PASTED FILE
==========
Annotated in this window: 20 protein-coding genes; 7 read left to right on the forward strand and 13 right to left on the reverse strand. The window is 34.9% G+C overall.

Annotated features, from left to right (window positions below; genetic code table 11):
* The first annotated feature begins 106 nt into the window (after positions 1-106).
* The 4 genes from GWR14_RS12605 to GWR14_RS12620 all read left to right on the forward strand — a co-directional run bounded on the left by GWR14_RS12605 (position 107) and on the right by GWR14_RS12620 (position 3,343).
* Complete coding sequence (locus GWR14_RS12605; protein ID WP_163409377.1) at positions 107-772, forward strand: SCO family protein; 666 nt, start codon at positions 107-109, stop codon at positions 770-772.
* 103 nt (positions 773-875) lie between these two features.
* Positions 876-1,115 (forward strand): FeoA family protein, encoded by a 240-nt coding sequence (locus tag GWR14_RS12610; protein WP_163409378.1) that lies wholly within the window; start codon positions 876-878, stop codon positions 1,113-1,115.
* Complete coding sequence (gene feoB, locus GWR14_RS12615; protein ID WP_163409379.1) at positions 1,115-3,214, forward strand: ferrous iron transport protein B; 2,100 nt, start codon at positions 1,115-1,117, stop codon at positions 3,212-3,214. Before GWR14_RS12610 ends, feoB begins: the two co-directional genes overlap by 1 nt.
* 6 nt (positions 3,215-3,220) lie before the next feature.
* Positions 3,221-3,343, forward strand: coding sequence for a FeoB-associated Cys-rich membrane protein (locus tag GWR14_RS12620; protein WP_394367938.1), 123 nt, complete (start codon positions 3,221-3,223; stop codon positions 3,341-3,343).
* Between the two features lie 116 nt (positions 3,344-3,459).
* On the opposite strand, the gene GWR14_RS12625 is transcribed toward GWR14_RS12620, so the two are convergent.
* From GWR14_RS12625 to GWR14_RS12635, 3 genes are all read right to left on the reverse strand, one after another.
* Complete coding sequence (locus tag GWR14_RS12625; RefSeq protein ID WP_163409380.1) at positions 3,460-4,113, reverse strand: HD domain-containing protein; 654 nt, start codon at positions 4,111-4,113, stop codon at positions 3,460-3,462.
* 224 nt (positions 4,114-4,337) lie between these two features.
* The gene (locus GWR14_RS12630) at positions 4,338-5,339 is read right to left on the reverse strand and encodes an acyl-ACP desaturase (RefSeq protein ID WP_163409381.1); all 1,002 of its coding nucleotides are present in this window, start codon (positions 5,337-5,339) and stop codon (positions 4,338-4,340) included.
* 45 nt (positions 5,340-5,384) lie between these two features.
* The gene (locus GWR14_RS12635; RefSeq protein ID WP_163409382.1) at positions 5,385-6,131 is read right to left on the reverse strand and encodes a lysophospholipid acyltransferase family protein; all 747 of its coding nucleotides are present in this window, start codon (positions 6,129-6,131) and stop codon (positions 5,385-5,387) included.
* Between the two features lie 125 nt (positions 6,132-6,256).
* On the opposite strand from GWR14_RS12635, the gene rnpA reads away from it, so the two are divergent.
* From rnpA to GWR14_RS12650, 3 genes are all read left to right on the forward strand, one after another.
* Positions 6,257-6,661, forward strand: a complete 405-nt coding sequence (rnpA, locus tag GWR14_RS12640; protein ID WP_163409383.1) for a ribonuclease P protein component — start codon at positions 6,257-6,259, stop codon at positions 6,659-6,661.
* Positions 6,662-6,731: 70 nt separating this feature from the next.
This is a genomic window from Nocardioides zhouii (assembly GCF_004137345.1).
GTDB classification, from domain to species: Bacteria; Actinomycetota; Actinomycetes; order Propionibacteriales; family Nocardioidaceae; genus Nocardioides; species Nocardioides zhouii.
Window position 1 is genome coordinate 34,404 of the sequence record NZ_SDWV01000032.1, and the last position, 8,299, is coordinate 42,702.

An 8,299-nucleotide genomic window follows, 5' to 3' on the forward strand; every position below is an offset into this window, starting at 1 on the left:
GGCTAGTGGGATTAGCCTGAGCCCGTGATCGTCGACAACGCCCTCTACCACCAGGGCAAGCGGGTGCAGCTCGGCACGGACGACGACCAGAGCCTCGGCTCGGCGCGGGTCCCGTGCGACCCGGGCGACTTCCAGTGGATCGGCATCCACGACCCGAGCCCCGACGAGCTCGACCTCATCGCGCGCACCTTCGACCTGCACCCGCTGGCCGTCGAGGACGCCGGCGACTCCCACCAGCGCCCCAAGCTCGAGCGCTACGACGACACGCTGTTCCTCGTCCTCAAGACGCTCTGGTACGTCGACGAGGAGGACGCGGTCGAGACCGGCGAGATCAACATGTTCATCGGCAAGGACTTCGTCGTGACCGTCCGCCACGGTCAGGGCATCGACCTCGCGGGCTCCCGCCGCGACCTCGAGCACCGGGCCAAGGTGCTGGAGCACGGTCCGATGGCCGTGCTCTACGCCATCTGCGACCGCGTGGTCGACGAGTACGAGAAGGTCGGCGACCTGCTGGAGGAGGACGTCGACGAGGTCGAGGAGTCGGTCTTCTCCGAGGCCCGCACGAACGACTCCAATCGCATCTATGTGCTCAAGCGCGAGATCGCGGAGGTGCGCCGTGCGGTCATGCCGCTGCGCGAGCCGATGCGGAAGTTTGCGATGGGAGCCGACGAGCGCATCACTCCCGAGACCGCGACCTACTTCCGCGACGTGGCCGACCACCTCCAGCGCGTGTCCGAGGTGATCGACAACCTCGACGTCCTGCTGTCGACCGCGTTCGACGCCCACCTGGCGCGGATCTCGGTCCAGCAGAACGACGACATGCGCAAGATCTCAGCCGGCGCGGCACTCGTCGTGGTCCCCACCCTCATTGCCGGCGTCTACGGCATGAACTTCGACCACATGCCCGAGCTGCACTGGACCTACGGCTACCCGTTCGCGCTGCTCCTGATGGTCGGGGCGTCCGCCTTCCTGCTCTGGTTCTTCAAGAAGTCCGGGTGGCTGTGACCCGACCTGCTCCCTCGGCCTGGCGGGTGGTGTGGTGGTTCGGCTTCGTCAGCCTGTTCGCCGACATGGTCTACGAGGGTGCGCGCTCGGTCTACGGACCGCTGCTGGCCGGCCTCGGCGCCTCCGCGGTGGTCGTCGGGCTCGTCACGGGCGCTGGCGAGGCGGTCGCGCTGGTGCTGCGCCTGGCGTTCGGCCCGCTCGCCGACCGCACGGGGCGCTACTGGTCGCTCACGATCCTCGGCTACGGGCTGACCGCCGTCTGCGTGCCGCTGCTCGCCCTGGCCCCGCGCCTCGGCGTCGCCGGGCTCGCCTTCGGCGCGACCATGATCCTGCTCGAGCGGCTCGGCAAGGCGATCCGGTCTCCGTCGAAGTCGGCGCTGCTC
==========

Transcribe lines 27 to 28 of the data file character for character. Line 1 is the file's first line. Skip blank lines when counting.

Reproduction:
An 8,299-nucleotide genomic window follows, 5' to 3' on the forward strand; every position below is an offset into this window, starting at 1 on the left:
GGCTAGTGGGATTAGCCTGAGCCCGTGATCGTCGACAACGCCCTCTACCACCAGGGCAAGCGGGTGCAGCTCGGCACGGACGACGACCAGAGCCTCGGCTCGGCGCGGGTCCCGTGCGACCCGGGCGACTTCCAGTGGATCGGCATCCACGACCCGAGCCCCGACGAGCTCGACCTCATCGCGCGCACCTTCGACCTGCACCCGCTGGCCGTCGAGGACGCCGGCGACTCCCACCAGCGCCCCAAGCTCGAGCGCTACGACGACACGCTGTTCCTCGTCCTCAAGACGCTCTGGTACGTCGACGAGGAGGACGCGGTCGAGACCGGCGAGATCAACATGTTCATCGGCAAGGACTTCGTCGTGACCGTCCGCCACGGTCAGGGCATCGACCTCGCGGGCTCCCGCCGCGACCTCGAGCACCGGGCCAAGGTGCTGGAGCACGGTCCGATGGCCGTGCTCTACGCCATCTGCGACCGCGTGGTCGACGAGTACGAGAAGGTCGGCGACCTGCTGGAGGAGGACGTCGACGAGGTCGAGGAGTCGGTCTTCTCCGAGGCCCGCACGAACGACTCCAATCGCATCTATGTGCTCAAGCGCGAGATCGCGGAGGTGCGCCGTGCGGTCATGCCGCTGCGCGAGCCGATGCGGAAGTTTGCGATGGGAGCCGACGAGCGCATCACTCCCGAGACCGCGACCTACTTCCGCGACGTGGCCGACCACCTCCAGCGCGTGTCCGAGGTGATCGACAACCTCGACGTCCTGCTGTCGACCGCGTTCGACGCCCACCTGGCGCGGATCTCGGTCCAGCAGAACGACGACATGCGCAAGATCTCAGCCGGCGCGGCACTCGTCGTGGTCCCCACCCTCATTGCCGGCGTCTACGGCATGAACTTCGACCACATGCCCGAGCTGCACTGGACCTACGGCTACCCGTTCGCGCTGCTCCTGATGGTCGGGGCGTCCGCCTTCCTGCTCTGGTTCTTCAAGAAGTCCGGGTGGCTGTGACCCGACCTGCTCCCTCGGCCTGGCGGGTGGTGTGGTGGTTCGGCTTCGTCAGCCTGTTCGCCGACATGGTCTACGAGGGTGCGCGCTCGGTCTACGGACCGCTGCTGGCCGGCCTCGGCGCCTCCGCGGTGGTCGTCGGGCTCGTCACGGGCGCTGGCGAGGCGGTCGCGCTGGTGCTGCGCCTGGCGTTCGGCCCGCTCGCCGACCGCACGGGGCGCTACTGGTCGCTCACGATCCTCGGCTACGGGCTGACCGCCGTCTGCGTGCCGCTGCTCGCCCTGGCCCCGCGCCTCGGCGTCGCCGGGCTCGCCTTCGGCGCGACCATGATCCTGCTCGAGCGGCTCGGCAAGGCGATCCGGTCTCCGTCGAAGTCGGCGCTGCTC